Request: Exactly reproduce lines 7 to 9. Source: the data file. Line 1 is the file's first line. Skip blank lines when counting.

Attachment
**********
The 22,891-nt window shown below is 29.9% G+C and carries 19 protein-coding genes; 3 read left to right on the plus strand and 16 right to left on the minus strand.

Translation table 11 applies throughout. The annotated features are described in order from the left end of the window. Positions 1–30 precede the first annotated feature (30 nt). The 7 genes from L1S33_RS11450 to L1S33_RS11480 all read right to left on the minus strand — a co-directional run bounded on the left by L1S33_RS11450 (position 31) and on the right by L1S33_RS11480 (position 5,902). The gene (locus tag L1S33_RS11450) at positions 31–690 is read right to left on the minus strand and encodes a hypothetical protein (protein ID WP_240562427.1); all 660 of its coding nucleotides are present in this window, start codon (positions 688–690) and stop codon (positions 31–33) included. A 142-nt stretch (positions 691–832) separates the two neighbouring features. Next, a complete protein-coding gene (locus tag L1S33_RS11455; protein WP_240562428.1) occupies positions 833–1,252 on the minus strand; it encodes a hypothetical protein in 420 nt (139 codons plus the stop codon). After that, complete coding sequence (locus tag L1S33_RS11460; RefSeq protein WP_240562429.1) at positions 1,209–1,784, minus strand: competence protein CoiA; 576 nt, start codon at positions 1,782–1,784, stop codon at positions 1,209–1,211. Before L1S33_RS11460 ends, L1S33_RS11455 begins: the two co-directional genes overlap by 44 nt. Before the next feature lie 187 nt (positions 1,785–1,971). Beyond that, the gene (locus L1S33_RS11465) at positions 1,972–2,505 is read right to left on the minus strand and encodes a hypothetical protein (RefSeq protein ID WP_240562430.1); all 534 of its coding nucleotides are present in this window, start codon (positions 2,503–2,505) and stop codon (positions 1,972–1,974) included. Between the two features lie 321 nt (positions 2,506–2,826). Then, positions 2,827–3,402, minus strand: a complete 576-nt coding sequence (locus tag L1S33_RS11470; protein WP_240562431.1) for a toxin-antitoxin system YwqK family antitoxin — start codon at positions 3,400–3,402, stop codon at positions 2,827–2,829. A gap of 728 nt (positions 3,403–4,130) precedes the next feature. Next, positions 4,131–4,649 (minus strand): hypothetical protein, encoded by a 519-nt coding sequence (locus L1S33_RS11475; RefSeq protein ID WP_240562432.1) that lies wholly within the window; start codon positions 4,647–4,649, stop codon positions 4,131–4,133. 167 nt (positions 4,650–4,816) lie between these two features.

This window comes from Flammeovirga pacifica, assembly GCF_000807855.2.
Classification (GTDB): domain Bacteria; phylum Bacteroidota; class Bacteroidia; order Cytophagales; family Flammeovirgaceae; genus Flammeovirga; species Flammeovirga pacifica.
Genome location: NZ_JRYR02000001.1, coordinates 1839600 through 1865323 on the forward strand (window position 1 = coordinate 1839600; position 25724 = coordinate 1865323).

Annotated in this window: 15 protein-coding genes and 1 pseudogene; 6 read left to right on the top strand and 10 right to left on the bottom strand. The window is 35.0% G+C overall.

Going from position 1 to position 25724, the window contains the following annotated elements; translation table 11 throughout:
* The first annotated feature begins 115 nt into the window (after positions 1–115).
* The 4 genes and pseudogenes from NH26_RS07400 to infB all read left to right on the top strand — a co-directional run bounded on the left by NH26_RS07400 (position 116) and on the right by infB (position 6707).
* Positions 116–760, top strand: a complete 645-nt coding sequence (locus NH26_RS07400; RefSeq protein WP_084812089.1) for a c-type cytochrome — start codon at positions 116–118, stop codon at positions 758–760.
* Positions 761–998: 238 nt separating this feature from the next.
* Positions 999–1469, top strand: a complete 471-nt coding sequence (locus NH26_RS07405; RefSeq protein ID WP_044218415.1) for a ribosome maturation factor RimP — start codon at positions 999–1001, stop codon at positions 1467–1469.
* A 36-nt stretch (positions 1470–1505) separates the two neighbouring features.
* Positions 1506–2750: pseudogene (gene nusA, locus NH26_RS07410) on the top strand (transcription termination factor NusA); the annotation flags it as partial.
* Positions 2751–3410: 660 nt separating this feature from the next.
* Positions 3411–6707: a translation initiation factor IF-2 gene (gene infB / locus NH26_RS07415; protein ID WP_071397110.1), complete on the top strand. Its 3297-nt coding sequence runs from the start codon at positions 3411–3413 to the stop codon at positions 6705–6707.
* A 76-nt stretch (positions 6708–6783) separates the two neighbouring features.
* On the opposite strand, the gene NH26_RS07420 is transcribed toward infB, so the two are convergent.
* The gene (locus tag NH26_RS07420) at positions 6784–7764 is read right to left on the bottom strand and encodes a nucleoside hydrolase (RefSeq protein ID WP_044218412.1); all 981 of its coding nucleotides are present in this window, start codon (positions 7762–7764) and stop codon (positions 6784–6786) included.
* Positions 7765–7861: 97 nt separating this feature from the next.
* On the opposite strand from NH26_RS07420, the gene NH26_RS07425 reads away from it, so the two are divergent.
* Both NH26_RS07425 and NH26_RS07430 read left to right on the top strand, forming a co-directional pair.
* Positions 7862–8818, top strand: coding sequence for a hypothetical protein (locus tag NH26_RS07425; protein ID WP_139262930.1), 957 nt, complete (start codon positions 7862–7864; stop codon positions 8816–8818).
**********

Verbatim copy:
Going from position 1 to position 25724, the window contains the following annotated elements; translation table 11 throughout:
* The first annotated feature begins 115 nt into the window (after positions 1–115).
* The 4 genes and pseudogenes from NH26_RS07400 to infB all read left to right on the top strand — a co-directional run bounded on the left by NH26_RS07400 (position 116) and on the right by infB (position 6707).